Indigenous people selling berries

My Truth, Your Truth, Their Truth, and “The” Truth

In the Americas, especially in South America, the conversation surrounding the establishment of western civilization is still referred to as “the discovery of the new world.” But, the fact is that, when the Europeans came to America, it was not quite “new” and neither were they “discovering” it.

Before the late 1400’s, many groups of indigenous people inhabited the entirety of the land that we now call “The Americas.” They had their own cultures, their own economic, social and political organizations, their own spiritual ways of being, and their own belief systems. They had their own ways of studying and understanding the world, interacting with nature, and had acquired knowledge in topics such as mathematics, astronomy, and architecture. Some of this knowledge was even more advanced than that which came from the “old continent.”

We are still learning from their ways of life to better understand present-day economics, ecology, and politics. Thus, rather than a “discovery,” we ought to refer to that episode in human history as a mutual contact of civilizations, if not a clash of cultures and a bringing together of divergent ways of thinking, knowing, and learning. First Nations who used to live in what we call “the American continent” in Spanish or “the Americas” in English, shared and fought for their territories, but also lived within their ecosystems and social groups according to their own values and ways of knowing.

Street in South America


The “Discovery Doctrine,” which is rooted in Catholicism and had its origins in the Papal Bull, Inter Caetera, was published in 1493. The document says that “in remote and unknown islands… live a large number of people who seem to be ´sufficiently apt´ to embrace the Catholic faith and be ´embodied´ by good customs.” Spain presumed, according to medieval tradition, that it was legal to appropriate the land of non-Christians, and supported that idea with the Discovery Doctrine.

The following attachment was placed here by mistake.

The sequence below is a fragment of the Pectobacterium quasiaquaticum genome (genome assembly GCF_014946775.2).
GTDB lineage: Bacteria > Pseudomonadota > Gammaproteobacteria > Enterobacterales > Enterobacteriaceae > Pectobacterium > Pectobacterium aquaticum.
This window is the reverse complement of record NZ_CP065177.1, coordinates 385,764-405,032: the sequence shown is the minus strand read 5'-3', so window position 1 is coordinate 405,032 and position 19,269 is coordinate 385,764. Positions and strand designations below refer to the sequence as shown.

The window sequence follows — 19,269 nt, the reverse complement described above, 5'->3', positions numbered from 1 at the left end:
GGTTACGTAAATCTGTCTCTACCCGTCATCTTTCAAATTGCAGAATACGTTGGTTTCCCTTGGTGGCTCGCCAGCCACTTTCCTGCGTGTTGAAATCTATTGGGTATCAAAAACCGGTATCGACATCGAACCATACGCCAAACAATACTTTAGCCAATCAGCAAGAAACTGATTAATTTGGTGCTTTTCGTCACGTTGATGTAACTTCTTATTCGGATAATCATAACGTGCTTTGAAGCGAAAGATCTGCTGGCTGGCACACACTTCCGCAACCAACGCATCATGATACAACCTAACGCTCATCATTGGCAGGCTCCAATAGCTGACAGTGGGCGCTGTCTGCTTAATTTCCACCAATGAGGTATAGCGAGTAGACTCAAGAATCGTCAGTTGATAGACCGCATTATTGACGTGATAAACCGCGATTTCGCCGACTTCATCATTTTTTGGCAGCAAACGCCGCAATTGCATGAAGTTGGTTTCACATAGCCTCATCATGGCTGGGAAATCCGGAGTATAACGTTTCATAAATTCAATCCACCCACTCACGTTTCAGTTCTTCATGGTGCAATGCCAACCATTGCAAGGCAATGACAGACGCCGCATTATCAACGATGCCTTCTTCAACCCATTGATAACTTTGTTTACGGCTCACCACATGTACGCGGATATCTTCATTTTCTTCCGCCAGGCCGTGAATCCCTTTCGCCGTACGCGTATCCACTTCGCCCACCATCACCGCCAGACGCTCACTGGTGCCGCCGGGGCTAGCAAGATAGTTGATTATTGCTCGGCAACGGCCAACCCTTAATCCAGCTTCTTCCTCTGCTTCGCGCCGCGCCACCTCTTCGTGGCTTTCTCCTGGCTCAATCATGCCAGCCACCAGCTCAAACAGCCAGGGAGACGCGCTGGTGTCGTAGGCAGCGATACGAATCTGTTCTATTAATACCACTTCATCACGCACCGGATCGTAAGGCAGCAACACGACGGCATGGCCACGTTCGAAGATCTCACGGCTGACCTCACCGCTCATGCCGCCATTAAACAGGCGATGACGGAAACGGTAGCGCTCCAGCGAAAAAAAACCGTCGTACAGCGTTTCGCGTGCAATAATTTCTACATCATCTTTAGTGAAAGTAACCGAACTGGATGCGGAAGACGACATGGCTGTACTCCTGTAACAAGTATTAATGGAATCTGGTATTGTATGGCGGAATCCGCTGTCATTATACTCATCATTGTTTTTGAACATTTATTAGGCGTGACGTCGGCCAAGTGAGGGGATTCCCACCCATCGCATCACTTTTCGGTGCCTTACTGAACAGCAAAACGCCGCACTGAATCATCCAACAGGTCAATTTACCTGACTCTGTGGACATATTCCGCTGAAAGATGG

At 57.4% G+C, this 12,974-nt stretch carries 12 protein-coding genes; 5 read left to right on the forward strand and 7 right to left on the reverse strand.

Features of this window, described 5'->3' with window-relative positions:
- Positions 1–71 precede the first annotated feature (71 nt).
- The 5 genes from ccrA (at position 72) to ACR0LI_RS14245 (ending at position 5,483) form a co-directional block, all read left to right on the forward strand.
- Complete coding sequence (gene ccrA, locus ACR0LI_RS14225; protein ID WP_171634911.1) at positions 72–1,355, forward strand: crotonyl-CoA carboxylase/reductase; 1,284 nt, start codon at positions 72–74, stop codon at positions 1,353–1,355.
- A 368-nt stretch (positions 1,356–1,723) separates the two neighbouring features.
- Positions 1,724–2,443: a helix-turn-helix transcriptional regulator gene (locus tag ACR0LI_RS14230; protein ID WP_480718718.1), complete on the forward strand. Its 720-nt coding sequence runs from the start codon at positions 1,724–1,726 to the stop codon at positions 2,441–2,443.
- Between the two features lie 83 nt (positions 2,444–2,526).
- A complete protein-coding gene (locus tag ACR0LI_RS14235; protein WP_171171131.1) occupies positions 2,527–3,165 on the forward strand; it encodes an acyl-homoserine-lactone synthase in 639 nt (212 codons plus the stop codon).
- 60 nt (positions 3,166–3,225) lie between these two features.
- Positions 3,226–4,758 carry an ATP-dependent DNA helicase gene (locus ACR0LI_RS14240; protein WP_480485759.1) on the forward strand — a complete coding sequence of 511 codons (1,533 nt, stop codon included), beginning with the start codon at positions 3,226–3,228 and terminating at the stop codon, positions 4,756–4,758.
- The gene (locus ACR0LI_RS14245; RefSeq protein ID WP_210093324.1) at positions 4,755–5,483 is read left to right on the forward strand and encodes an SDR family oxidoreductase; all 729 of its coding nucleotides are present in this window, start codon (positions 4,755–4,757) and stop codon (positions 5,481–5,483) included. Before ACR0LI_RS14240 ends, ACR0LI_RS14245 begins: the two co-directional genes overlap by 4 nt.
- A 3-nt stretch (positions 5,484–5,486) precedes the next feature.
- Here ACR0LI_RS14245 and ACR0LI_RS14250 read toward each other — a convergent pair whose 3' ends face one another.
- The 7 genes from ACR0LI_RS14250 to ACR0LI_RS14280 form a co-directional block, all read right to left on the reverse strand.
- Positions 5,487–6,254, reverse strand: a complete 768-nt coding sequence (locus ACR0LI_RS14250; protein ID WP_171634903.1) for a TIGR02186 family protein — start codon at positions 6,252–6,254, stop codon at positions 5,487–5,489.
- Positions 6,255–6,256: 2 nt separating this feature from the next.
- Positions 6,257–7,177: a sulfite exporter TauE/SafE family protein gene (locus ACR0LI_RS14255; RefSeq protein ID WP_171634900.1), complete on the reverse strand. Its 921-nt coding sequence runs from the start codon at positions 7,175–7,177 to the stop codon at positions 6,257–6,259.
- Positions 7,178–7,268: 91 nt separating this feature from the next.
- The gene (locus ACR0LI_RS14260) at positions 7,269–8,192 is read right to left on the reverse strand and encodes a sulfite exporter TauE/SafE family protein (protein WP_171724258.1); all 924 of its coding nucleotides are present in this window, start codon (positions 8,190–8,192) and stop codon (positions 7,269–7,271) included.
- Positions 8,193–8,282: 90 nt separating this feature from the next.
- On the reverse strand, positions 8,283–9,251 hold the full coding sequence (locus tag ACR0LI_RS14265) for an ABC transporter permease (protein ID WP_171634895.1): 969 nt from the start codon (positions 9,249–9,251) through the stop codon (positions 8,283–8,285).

Under those historical circumstances, indigenous peoples where subjected to political domination in the name of a God and a religion that wasn’t their own. Indigenous people were seen as “savages with inhumane practices” (Bartolome de Las Casas, 1540), and, with that justification, their land was taken, they were enslaved, and, in the best of cases, they would be converted into “pure souls” of Catholic faith.

“Indians, by natural law, should obey people who are more humane, more prudent and more excellent to be governed, with better customs and institutions” (JuanGines DeSepúlveda, 1534).

They were seen as natural slaves. They were told how to think, which god to worship, how to work, in which language to communicate, under which code of conduct to behave and, above all, who to serve.

Later in colonial Latin America, an economic doctrine was imposed upon them and western nation-states were designed in accordance with that doctrine. Rules and laws were established consistently with the colonizer’s way of thinking and laws were established in favor of their preferences. Ownership of possessions was secured according to what the colonizers considered just to distribute, legalize, and privatize.